Previous works suggested that the slope (‐value) of the frequency–magnitude distribution of earthquakes might significantly vary as a function of the style of faulting. In this work, we resume such hypothesis using improved datasets and procedures and by testing a simple harmonic functional form of the ‐value as a function of the angle of rake .
Using the Global Centroid Moment Tensor (CMT) catalog updated to the middle of 2016, we reliably compute the ‐value over 12 nonoverlapping rake windows with width showing a clear oscillating behavior with highs for normal and lows for reverse mechanisms. We also test the existence of a spatial link between variations of the style of faulting and of the ‐value by determining the rake and the ‐value separately from the Global CMT catalog and from a magnitude homogenized version of the bulletin of the International Seismological Centre, respectively, based on a spatial tessellation of the Earth’s surface.
For both approaches, we verify, using two statistical methods, that the ‐values computed from earthquakes with different tectonic styles are actually different from each other for many combinations of rakes and particularly for all combinations of almost pure tectonic styles.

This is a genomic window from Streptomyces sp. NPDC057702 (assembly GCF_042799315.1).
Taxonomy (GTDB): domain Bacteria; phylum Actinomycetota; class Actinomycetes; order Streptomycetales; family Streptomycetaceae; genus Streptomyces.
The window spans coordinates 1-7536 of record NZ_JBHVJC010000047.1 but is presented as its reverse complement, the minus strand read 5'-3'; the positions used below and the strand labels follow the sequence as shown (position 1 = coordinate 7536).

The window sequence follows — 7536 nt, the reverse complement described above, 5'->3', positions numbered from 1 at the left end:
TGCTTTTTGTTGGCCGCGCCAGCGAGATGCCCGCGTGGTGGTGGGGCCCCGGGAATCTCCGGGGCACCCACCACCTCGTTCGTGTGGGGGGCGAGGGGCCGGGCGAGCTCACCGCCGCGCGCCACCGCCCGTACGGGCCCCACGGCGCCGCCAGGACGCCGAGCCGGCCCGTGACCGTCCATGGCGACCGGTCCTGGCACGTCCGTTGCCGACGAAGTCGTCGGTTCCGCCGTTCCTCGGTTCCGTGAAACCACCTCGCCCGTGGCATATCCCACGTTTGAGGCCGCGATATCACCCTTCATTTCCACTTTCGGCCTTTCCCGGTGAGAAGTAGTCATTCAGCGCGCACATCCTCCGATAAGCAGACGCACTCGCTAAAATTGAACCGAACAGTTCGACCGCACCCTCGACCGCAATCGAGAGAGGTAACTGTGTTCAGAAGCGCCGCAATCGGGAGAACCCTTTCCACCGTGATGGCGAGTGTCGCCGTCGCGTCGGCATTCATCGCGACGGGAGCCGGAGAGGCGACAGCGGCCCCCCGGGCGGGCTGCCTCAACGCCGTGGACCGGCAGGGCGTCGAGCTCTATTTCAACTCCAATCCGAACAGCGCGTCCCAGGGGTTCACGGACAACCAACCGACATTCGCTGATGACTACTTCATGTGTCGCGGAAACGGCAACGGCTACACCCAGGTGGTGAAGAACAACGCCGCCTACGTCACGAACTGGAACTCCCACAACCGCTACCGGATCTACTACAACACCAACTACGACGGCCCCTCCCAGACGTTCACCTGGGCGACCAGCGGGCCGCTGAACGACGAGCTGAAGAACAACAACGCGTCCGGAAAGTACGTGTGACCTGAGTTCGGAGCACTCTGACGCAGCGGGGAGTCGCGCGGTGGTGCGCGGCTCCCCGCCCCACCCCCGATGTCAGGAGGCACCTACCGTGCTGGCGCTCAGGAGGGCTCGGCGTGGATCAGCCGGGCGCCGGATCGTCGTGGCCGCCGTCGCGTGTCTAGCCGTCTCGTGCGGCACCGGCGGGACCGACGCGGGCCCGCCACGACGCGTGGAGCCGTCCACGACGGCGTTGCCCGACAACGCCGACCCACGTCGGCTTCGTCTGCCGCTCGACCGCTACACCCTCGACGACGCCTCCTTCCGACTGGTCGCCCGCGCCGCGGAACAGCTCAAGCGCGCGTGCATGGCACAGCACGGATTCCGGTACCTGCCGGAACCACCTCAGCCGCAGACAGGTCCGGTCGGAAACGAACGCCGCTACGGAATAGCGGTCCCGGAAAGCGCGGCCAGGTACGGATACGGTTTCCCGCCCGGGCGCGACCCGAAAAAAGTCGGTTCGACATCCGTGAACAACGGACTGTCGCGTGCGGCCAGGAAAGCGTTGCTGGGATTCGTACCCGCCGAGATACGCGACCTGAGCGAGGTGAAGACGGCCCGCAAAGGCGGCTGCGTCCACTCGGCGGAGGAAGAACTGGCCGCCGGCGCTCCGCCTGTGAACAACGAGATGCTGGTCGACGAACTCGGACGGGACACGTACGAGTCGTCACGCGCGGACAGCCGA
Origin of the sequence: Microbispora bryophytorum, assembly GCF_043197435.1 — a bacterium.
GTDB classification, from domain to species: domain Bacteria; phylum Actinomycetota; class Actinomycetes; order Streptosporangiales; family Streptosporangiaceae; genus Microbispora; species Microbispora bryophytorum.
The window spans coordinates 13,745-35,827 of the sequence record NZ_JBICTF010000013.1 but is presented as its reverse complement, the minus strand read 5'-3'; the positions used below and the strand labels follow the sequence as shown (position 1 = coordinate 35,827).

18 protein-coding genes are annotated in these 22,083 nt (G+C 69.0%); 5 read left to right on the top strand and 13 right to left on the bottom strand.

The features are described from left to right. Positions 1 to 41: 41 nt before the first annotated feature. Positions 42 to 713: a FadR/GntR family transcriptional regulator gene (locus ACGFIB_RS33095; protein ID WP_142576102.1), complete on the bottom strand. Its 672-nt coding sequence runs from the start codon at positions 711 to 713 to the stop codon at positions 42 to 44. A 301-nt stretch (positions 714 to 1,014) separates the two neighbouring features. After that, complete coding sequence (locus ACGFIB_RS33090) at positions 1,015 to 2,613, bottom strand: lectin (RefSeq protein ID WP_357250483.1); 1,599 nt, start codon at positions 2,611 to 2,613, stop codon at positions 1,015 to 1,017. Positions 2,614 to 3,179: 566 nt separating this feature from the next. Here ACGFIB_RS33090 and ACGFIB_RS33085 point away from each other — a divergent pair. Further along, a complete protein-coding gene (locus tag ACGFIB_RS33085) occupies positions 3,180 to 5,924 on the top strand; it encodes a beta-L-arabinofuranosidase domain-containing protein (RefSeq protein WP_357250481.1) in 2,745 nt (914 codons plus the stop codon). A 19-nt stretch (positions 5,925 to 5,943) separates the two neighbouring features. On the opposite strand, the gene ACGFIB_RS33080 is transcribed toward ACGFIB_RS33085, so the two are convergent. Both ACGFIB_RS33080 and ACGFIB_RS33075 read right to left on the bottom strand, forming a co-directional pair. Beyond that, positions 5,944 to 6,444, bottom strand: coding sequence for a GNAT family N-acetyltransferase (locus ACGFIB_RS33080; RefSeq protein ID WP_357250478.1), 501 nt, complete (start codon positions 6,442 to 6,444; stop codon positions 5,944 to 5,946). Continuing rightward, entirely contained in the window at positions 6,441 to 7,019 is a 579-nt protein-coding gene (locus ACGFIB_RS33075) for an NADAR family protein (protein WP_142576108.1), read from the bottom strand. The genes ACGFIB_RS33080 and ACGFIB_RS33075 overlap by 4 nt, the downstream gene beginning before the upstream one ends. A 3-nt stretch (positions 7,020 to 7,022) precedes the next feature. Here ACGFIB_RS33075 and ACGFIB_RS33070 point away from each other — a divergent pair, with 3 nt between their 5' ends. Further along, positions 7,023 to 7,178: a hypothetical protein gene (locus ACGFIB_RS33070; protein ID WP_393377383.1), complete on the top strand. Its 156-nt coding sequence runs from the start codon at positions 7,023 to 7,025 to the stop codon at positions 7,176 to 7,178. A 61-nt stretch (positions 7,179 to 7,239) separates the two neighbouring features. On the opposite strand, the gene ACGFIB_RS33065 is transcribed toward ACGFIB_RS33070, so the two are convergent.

We find that the fitted harmonic function has zero phase and unit frequency, thus indicating that ‐value modulation is about proportional to . Because the latter corresponds to the dot product between the unit versors of the coseismic displacement and of the gravity force component along the fault plane, ‐value modulation appears to be about proportional to the work done by the gravity force during the fault slip.